Do I Need to Set Aside My Divorce Decree? / by Cassandra Hearn

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The end of a divorce case is a day that all litigants look forward to.  After the divorce decree is entered, parties have some closure and can more easily move forward with the next phase of their lives. Unfortunately, in some situations after the divorce decree is entered, one of the divorced parties may think it is necessary to set aside the divorce decree, or judgment. California has very specific laws that dictate when and why a divorce decree may be set aside.

California Code of Civil Procedure Section 473  states that a divorce party may apply to the court to set aside a divorce decree for reasons of “mistake, inadvertence, surprise, or excusable neglect.”  If a person wants to use this provision to set aside a decree, he or she must file the request within six months of the entry of the decree. California Family Code 2122 provides additional opportunities for relief beyond the six month period if the reason for the set aside is perjury, actual fraud, duress, mental capacity, or failure to make mandatory disclosures.

Setting aside a divorce decree is not generally looked upon very favorably by courts. The reason for this is that the court and the law want to encourage finality of judgments. Allowing decrees to be frequently set aside would mean no one could consistently rely on a divorce settlement or final order.

Whether you need to set aside your decree is typically a difficult and nuanced decision. If you believe that your former spouse lied about assets, you made a legitimate mistake about the nature of a particular debt, or you were coerced into settling on an agreement you did not actually want, then you may want to consider filing a motion to set aside. However, in most cases, divorce litigants will be better served by requesting a modification of particular terms. For example, if you and your spouse agreed to a particular child custody arrangement and just six months later you discover that the agreement is simply not working well for your child, modification of the order may be the appropriate remedy, rather than setting aside the order and starting over. In essence, a set aside should not be used to remedy “buyer’s remorse” or fix a provision that is not working the way you had envisioned at the time of settlement.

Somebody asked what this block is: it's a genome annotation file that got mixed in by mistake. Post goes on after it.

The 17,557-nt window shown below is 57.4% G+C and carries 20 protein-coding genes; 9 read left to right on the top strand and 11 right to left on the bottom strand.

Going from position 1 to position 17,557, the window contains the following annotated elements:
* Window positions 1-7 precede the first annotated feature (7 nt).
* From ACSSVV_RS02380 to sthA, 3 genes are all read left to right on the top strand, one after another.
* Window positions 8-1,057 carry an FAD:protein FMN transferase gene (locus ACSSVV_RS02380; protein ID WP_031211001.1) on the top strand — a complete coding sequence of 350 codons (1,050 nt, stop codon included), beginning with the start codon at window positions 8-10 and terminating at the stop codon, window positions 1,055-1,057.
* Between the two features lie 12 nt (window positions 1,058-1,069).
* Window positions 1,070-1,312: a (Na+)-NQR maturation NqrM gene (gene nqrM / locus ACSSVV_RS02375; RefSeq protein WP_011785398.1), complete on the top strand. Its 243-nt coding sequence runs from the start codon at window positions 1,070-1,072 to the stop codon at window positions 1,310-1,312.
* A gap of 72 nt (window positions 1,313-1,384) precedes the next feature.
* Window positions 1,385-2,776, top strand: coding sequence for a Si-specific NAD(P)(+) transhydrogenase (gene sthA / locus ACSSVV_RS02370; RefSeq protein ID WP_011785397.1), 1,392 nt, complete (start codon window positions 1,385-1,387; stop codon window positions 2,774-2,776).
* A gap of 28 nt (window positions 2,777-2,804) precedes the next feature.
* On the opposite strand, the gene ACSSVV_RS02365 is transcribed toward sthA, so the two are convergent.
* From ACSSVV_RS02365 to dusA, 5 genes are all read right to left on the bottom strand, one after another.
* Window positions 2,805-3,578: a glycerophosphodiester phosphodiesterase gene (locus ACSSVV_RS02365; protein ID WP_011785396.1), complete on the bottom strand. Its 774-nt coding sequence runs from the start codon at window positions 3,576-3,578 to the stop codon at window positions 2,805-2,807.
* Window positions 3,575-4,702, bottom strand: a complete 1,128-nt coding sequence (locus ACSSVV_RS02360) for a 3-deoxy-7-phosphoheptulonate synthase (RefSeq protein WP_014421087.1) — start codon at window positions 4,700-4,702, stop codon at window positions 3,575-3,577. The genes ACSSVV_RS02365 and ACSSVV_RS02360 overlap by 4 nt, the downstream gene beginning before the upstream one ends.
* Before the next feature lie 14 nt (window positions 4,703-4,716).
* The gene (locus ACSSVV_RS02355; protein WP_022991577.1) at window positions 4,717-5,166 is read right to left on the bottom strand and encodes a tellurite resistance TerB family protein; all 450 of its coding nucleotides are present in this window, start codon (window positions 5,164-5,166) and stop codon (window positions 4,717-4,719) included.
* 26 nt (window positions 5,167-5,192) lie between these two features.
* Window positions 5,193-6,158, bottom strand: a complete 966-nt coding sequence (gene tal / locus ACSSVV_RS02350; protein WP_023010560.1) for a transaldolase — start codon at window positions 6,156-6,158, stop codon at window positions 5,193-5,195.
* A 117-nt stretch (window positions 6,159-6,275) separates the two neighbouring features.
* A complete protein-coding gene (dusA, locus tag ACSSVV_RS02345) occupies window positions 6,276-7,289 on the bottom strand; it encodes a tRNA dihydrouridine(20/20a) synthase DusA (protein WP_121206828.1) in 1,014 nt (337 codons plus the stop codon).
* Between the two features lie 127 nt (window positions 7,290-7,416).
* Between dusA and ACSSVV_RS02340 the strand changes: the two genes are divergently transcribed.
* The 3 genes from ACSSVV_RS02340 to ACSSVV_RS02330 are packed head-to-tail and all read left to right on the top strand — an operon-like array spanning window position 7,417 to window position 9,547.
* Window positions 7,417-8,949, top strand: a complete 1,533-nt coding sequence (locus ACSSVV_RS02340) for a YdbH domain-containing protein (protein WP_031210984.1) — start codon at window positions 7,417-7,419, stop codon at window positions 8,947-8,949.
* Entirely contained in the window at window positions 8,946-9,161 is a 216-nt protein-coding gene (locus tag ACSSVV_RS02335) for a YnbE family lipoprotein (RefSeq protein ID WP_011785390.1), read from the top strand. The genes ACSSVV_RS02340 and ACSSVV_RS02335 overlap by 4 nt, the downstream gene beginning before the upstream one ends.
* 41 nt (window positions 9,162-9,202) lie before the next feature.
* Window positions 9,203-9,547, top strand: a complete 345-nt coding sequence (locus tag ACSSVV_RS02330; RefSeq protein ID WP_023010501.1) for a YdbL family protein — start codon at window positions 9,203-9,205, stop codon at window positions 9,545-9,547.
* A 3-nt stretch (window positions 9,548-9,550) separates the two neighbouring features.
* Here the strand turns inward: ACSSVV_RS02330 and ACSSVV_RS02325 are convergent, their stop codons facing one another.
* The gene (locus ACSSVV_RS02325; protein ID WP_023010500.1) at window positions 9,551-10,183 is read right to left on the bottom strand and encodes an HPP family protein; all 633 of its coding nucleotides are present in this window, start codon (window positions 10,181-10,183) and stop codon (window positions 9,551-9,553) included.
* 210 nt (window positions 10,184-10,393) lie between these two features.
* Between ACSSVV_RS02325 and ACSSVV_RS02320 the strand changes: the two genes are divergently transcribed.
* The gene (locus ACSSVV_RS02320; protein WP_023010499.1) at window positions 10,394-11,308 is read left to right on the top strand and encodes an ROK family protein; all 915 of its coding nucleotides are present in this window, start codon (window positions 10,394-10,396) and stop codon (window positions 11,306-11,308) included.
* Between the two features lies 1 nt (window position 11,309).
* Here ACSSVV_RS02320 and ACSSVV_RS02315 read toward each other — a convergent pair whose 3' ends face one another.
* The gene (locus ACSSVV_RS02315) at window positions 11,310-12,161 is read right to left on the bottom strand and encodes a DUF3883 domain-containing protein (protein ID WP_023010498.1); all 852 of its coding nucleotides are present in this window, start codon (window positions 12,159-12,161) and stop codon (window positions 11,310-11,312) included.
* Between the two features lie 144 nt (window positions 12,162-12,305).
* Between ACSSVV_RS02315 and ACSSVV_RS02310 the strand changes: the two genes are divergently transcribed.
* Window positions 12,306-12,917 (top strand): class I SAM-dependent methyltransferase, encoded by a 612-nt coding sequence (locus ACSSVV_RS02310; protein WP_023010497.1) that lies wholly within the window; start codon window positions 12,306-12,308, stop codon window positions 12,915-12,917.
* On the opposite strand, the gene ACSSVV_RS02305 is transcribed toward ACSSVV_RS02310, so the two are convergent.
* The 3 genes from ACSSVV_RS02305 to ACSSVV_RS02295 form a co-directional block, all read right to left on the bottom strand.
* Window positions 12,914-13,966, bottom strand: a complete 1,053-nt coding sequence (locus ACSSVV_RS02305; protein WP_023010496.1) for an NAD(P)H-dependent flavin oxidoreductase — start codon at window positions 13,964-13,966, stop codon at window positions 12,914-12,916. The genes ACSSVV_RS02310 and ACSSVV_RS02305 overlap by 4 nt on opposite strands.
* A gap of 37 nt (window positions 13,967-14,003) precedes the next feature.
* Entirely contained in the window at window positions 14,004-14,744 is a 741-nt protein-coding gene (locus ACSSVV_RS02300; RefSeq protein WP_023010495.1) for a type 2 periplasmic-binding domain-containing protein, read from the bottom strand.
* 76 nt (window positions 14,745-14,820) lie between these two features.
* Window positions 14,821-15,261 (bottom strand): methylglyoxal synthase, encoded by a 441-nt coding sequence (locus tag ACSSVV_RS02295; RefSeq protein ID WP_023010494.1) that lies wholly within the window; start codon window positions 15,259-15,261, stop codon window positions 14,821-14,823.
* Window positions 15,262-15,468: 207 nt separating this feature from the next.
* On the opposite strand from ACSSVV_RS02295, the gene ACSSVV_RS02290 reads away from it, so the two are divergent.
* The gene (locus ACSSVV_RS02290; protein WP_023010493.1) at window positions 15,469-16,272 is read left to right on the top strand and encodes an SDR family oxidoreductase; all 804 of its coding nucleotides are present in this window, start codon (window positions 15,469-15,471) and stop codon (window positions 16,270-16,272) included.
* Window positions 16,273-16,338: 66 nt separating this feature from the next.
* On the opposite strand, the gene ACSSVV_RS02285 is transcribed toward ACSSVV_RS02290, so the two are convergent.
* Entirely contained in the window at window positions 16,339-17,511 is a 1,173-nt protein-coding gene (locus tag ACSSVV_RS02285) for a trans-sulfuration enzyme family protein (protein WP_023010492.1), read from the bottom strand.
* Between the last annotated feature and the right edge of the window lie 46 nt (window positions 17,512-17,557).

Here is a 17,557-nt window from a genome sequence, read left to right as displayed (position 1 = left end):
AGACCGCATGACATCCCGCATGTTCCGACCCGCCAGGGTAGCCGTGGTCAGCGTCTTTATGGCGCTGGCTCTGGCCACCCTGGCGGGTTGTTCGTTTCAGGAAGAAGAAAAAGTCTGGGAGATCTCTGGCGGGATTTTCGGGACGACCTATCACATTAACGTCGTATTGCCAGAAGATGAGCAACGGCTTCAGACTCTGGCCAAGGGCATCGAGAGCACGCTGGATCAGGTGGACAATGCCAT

If you have questions about whether your decree should be set aside, you should act quickly. Call us today at 619-800-0384 and let us talk with you about your divorce.